Memory is allocated for a given process when a user starts a program. The OS can give each process a different amount of memory based on the amount requested when the process is created. So, requests to the OS are received from applications to allocate (creation) or to free (termination) memory. The OS services the request and gives the new process the memory requested according to 3 popular algorithms:
First fit: Satisfy the request from the first available free memory block that is large enough to accommodate the
Best fit: Satisfy the request from the free memory block that is large enough to service the request and small enough that it has the smallest fragmented
Worst fit: Satisfy the request from the free memory block that is large enough to service the request and creates the largest fragmented
Consider the following input format:
N indicates the process (1) that is being created needs memory (500 bytes). The result of this operation is either successful (indicated by a memory address returned that references the new memory) or a failure (indicated by a NULL memory address returned). The T operation is terminating the process (process 7 in this case) and freeing the memory that was assigned to the process. The S operation is to stop the program and print the report.
You are to write a program (no pthreads! – YAY) that will simulate the memory allocations/frees of the operating system. Your program will read input from stdin and produce output on stdout. Each line will be one of the three forms above.
Your program will take the total amount of memory in your system as a command line parameter “-s #”. You have to implement all 3 algorithms with a command line option “- f”, “-b”, or “-w” to select which algorithm is used. Output generated is the following (either message for each allocation line of input):
If an allocation fails:
o Process # failed to allocate x memory
If a free fails (including the case where you receive a free request for a process that you failed to allocate the memory):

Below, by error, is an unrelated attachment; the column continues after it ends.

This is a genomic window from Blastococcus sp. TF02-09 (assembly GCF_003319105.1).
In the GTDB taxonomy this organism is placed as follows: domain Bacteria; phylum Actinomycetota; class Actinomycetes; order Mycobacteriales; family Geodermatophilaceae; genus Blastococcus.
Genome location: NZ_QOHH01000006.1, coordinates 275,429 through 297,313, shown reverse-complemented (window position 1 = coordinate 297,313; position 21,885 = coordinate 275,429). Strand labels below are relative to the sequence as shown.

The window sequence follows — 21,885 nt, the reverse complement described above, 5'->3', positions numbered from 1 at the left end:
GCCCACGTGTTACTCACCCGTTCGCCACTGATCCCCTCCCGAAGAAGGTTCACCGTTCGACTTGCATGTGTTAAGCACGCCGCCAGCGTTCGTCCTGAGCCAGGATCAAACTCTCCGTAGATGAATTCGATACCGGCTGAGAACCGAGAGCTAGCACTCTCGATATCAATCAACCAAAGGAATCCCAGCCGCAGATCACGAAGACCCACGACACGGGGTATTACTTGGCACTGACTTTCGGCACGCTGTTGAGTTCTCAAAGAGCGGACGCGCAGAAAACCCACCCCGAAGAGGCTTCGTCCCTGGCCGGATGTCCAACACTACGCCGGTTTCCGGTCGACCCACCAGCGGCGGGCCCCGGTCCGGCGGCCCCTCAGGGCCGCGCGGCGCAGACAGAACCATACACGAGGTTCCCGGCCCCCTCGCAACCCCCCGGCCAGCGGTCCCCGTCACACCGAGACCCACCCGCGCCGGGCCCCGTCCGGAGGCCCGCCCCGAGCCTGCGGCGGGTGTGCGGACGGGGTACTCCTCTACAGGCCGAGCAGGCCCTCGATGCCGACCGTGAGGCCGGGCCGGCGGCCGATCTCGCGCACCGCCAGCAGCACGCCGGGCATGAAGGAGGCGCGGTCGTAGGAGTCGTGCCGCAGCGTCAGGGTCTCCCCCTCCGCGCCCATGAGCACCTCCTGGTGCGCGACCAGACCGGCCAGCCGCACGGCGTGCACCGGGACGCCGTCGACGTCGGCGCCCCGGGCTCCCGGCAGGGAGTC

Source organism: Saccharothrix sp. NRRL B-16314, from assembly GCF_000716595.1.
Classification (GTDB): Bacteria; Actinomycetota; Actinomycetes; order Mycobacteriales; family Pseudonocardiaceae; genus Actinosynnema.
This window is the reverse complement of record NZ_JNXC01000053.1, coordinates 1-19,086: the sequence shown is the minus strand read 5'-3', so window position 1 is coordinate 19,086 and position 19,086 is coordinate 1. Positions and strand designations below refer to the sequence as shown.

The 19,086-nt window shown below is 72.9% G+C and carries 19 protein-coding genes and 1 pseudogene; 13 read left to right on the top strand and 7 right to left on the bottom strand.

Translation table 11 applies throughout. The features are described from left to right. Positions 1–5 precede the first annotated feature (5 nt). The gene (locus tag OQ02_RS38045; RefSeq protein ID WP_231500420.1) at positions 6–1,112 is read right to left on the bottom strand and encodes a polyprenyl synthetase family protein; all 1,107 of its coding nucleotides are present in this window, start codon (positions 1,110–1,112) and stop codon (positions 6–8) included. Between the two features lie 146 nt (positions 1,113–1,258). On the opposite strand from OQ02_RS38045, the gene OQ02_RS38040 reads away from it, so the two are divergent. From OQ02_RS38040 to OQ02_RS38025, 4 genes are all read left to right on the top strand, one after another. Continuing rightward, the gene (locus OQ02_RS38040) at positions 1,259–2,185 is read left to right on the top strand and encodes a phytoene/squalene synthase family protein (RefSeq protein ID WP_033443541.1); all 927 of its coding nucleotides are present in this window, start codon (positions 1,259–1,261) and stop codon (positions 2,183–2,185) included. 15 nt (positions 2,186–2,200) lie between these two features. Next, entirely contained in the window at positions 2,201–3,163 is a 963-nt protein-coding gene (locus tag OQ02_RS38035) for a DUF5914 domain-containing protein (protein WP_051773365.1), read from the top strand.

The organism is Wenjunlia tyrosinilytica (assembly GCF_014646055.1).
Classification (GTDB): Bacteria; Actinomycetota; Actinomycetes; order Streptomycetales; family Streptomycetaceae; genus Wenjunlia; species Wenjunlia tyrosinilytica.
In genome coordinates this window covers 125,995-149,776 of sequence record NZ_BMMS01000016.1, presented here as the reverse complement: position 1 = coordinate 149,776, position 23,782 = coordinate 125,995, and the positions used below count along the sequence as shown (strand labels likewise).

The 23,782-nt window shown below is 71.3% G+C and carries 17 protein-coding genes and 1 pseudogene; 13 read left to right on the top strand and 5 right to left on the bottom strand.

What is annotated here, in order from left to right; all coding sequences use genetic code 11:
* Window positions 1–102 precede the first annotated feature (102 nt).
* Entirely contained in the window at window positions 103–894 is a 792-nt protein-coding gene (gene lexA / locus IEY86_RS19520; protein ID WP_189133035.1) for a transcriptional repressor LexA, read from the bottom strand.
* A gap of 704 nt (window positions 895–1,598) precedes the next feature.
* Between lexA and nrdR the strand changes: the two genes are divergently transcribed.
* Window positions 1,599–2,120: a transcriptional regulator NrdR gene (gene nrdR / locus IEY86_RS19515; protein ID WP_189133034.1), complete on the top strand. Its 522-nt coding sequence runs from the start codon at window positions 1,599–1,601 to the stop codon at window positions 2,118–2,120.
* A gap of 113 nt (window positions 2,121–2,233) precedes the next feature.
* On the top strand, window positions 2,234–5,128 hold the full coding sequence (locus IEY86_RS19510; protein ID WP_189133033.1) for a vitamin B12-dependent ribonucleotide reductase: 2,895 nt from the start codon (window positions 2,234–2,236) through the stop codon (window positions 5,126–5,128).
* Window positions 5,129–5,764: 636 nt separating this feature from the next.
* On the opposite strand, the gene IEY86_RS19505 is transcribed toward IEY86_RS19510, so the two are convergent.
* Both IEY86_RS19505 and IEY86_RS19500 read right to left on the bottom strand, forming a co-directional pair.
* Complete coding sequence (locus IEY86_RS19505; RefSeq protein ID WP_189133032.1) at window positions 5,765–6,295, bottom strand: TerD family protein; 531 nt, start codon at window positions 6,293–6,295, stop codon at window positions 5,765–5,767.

o Process # failed to free memory
Regardless of success or failure, your program will continue to service ALL requests on stdin. If a process fails to be allocated, then its corresponding terminate request is ignored. At the end, you are to print a short report of the overall results:
o Total Processes created #, Total allocated memory #, Total Processes terminated #, Total freed memory #, Final memory available #, Final smallest and largest fragmented memory sizes
Where each # are the sums for the given operations.
Warning! Be careful … there are no limits on how many processes can be created/terminated or how much memory you may have when you start
This question consists of writing a program that translates logical to physical addresses for a virtual address space of size 232 Your program will read from stdin a list of logical addresses, translate each logical address to a physical address and then print the physical address that would be accessed in memory. However, your simulation can only have n pages loaded in memory at any given time! The goal is to simulate the steps involved in translating logical to physical addresses.
Design your simulation with the following parameters:
A page is 212 = 4 kilobytes. (Note, this means a frame is also 212 in size).
Therefore, the page table has 220 You can use a simple array to implement this table.
Your process has been allocated n n is a parameter to your program on the command line.
For the address translation you are to use the simple single level of page table mapping (page table is 20 bits, page offset is 12 bits)
Your program should print for each logical address read:
logical address -> physical address
It should also keep track of the number of page faults that occur and print the statistic at the end.
Running your program with a sample file can be done as:
./a.out 10 < sample_logical_addr
For this question you are to use the Least Recently Used (LRU) page replacement policy. Since you do NOT have to worry about writing to the page you DO NOT need to save the page when you replace it!
Be aware of data type sizes!
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